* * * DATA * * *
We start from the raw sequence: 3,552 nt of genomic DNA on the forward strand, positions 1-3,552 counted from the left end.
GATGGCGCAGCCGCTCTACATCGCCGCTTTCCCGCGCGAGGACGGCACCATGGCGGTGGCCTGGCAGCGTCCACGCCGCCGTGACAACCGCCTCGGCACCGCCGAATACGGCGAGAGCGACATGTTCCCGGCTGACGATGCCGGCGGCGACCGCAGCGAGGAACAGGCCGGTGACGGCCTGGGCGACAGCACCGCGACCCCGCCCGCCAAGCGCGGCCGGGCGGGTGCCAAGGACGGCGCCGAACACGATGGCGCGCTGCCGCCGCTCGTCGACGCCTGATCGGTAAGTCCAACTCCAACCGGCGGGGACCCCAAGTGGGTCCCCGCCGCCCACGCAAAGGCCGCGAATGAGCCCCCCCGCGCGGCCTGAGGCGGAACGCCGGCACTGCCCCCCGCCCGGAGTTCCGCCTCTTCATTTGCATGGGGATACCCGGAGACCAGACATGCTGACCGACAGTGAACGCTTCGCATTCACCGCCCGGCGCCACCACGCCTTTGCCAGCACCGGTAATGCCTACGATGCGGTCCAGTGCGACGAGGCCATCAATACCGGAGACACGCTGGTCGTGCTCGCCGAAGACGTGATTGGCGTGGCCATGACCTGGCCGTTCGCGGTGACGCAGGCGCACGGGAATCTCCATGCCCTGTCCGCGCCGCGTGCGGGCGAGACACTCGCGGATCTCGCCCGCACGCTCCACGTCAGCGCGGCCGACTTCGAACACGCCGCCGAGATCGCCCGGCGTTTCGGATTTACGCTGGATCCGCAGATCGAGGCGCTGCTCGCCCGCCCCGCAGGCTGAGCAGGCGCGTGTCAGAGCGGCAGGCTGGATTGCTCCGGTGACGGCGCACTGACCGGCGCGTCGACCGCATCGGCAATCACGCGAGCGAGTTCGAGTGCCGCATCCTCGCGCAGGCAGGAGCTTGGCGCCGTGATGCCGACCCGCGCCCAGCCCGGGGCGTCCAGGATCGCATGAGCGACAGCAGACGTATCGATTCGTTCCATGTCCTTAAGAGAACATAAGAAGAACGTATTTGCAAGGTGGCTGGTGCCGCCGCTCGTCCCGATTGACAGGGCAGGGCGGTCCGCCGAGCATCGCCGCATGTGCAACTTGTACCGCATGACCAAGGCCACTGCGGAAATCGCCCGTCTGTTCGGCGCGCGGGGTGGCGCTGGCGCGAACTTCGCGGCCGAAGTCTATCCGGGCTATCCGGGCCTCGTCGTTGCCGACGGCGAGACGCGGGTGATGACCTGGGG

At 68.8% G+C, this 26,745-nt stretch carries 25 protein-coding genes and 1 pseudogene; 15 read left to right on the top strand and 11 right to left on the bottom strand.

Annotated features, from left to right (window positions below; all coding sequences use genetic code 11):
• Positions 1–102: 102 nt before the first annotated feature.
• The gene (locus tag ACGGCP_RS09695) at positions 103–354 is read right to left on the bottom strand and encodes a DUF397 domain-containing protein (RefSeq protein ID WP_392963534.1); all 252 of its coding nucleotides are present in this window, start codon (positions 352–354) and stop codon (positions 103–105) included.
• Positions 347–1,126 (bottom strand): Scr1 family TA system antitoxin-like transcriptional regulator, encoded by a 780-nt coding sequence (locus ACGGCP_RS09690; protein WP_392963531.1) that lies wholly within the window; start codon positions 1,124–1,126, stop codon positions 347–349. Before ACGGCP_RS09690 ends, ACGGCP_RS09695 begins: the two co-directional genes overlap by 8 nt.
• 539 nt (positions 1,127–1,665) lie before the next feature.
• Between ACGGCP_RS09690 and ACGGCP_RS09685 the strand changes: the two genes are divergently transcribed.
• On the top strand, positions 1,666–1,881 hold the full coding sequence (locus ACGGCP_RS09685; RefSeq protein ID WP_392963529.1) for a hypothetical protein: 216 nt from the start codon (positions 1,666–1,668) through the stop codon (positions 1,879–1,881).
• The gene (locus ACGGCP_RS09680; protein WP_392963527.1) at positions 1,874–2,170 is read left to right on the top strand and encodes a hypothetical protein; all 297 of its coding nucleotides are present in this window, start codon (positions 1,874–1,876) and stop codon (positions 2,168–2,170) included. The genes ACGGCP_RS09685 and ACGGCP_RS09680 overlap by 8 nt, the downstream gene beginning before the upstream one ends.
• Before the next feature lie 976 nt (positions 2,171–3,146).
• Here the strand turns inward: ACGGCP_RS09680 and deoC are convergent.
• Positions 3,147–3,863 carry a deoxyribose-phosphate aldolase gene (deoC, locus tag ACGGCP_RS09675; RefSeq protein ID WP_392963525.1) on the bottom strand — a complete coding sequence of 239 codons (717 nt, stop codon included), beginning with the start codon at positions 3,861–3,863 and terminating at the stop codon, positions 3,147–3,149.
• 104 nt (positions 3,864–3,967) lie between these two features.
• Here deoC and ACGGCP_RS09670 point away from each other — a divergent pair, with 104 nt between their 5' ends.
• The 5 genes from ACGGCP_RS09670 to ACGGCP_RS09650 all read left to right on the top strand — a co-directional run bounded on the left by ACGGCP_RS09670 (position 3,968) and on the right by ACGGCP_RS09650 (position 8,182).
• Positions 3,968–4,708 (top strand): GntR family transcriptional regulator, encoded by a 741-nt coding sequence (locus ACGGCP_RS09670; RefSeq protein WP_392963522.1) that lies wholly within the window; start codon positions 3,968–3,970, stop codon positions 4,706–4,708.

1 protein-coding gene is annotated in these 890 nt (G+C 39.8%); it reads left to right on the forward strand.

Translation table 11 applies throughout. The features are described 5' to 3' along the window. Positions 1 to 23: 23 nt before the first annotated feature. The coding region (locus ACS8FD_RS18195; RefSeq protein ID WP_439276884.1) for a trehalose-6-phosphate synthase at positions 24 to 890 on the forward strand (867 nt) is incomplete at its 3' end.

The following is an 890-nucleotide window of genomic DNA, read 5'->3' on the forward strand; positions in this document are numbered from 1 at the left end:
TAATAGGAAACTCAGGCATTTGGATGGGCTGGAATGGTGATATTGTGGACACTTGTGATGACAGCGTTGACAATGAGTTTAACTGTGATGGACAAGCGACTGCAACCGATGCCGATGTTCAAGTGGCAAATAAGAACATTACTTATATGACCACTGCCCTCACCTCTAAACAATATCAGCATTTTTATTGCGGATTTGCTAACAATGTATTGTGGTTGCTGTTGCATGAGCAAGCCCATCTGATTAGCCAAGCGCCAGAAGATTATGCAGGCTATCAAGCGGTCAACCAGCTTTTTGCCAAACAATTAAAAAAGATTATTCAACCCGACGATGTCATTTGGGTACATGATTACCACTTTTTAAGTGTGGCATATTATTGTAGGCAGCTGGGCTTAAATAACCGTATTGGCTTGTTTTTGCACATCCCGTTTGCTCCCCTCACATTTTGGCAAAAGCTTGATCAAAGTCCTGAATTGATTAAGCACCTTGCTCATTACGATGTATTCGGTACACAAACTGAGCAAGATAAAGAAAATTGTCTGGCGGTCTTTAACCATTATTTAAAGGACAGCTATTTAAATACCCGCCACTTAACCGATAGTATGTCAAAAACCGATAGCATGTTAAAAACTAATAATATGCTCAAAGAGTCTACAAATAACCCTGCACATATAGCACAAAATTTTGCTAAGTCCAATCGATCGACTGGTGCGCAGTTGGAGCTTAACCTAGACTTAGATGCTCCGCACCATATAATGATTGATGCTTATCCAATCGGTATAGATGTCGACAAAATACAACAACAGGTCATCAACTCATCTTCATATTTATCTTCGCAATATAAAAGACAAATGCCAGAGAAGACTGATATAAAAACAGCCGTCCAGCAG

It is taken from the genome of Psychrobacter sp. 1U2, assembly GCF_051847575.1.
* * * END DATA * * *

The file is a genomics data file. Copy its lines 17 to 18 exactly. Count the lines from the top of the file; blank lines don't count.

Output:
• The 5 genes from ACGGCP_RS09670 to ACGGCP_RS09650 all read left to right on the top strand — a co-directional run bounded on the left by ACGGCP_RS09670 (position 3,968) and on the right by ACGGCP_RS09650 (position 8,182).
• Positions 3,968–4,708 (top strand): GntR family transcriptional regulator, encoded by a 741-nt coding sequence (locus ACGGCP_RS09670; RefSeq protein WP_392963522.1) that lies wholly within the window; start codon positions 3,968–3,970, stop codon positions 4,706–4,708.